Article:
Power, Cooling & IT Load Mismatch – Manufacturers of data centre power and cooling technology continue to strive to implement energy efficiency improvements through a combination of lower energy subsystem components combined with improved control.
In an ideal world these technological improvements should automatically enable the power and cooling infrastructure to dynamically match the IT demands without human intervention. However, due to the combination of historical equipment, ineffective deployments and poor configuration selections, more often than not there is a significant mismatch between the data centre infrastructure and IT load. Any mismatch typically leads to overcapacity which in turn will result in an increase in power consumption.
Addressing Power, Cooling & IT Load Mismatch – In order to address any mismatch between power, cooling and IT load it is recommended that data centre managers undertake regular ‘Optimisation’ exercises. Optimisation is normally performed by data centre engineers with expert knowledge of power, cooling, airflow and system configuration aspects of data centre infrastructure. By understanding the existing power, cooling and airflow arrangements, and understanding the dynamics of the current IT load, it is possible to develop and implement a range recommendations and configuration changes that will help optimise the energy efficiency of the facility.
A cloud computing data centre that was commissioned to support a 600kW IT load is a good example of where optimisation services can help reduce operational costs. During the first year of deployment the load was;
- Modifications to chilled water flow temperature (reduction by 2c) increasing free cooling period and reducing compressor power.
- Balancing of chilled water based CRAC units reducing fan power.
- Turning off unrequired container heaters.
- Implementing Eco-mode to AC systems supporting UPS rooms.
- Reconfiguration of N+1/Standby UPS into Eco Mode.
The above modifications resulted in a reduction of the power by 28kW reducing the PUE to 1.29. It was deduced that further improvement could not be made unless the IT load was increased therefore improving efficiency of compressors and UPS systems. The ‘Optimisation’ exercise helped reduce the energy bill for the client by a total of £25,000 per annum.
Continuous Change – When step changes are made to either power, cooling or to the IT load, it is possible that they will have a negative impact on the prevailing efficiency of the facility. Until such a time that power and cooling infrastructure is truly dynamic, which is the ultimate goal of manufactures and data centre design & build companies, it is recommended that a continuous regime of data centre ‘Optimisation’ engagements are implemented to ensure that the data centre energy efficiency is operating at its peak relative to the IT load.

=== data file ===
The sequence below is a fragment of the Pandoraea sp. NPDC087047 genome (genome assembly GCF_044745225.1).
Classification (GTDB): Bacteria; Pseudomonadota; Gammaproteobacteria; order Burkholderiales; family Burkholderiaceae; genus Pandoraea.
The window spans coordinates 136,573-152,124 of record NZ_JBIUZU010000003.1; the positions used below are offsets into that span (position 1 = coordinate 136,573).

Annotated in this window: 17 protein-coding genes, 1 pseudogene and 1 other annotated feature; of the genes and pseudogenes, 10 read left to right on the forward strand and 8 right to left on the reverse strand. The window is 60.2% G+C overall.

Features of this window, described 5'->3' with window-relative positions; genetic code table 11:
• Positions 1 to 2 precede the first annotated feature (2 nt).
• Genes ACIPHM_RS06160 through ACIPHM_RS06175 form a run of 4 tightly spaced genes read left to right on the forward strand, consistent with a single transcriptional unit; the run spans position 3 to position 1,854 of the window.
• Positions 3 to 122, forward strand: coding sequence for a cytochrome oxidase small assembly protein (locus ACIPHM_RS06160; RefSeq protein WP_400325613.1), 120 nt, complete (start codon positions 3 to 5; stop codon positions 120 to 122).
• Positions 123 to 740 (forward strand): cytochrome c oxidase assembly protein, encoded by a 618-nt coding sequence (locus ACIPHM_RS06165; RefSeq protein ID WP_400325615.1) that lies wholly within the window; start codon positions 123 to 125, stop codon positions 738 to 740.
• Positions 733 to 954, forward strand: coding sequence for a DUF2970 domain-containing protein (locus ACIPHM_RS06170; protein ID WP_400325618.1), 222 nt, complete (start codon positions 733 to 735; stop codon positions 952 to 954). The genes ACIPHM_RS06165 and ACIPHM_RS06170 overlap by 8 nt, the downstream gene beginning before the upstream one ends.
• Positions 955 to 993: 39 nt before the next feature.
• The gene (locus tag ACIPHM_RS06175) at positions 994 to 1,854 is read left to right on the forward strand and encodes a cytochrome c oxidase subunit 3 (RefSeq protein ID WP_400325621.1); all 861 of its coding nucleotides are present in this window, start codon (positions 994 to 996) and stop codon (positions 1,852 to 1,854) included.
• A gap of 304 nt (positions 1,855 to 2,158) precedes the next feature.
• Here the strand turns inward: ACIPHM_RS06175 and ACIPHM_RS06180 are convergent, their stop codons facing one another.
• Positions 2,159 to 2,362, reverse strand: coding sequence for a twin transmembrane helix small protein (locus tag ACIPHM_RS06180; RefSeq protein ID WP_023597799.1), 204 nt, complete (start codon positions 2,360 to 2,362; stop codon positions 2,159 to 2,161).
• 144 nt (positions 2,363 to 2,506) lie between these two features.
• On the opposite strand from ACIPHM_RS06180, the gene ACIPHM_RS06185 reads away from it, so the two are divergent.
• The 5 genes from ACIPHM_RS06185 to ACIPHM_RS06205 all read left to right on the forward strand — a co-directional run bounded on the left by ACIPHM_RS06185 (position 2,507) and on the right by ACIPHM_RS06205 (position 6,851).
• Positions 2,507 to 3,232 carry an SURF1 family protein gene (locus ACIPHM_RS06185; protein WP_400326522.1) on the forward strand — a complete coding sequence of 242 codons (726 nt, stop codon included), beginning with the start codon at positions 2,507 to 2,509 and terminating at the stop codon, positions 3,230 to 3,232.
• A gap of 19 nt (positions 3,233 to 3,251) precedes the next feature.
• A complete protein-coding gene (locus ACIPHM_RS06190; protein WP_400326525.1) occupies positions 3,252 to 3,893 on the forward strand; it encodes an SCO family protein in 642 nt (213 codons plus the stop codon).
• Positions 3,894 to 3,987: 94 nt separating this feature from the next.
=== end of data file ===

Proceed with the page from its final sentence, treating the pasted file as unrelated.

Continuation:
Summary – The optimisation scenario detailed in the example above is typical and similar results can achieved in data centres right across the UK. By investing relative modest sums* on data centre ‘Optimisation’ services, data centre operators can benefit from significant OPEX savings. Potential savings will of course depend on the scale, age and complexity of the data centre, but it can generally be assumed that you will save money in the longer term by implementing optimisation services.
* Typical Optimisation costs range from £1500 to £4000 ex VAT depending on complexity and scale.
Optimisation Services by Workspace Technology – Workspace Technology’s core business is the Design, Build & Management of Mission Critical & Data Centre environments. Workspace Technology offers data centre Optimisation as a standalone service or as part a comprehensive range of Mission Critical Facilities Maintenance which also includes traditional support, remote monitoring, site audits and site facilities engineers.
Martin Wall, Workspace Technology’s Head of Technical, commented “Workspace Technology’s Optimisation service can genuinely make a significant contribution to energy performance for the vast majority of data centre environments. It is surprising the amount of ‘simple to fix’ issues we encounter without looking too hard, examples include heaters left on, incorrect humidification set points and inappropriate temperature settings. Whilst of course it is not possible to 100% guarantee savings, especially where performance is already at or close to its peak, there is always value that our expert team can add.”
For more information contact firstname.lastname@example.org or call 0121 354 4894.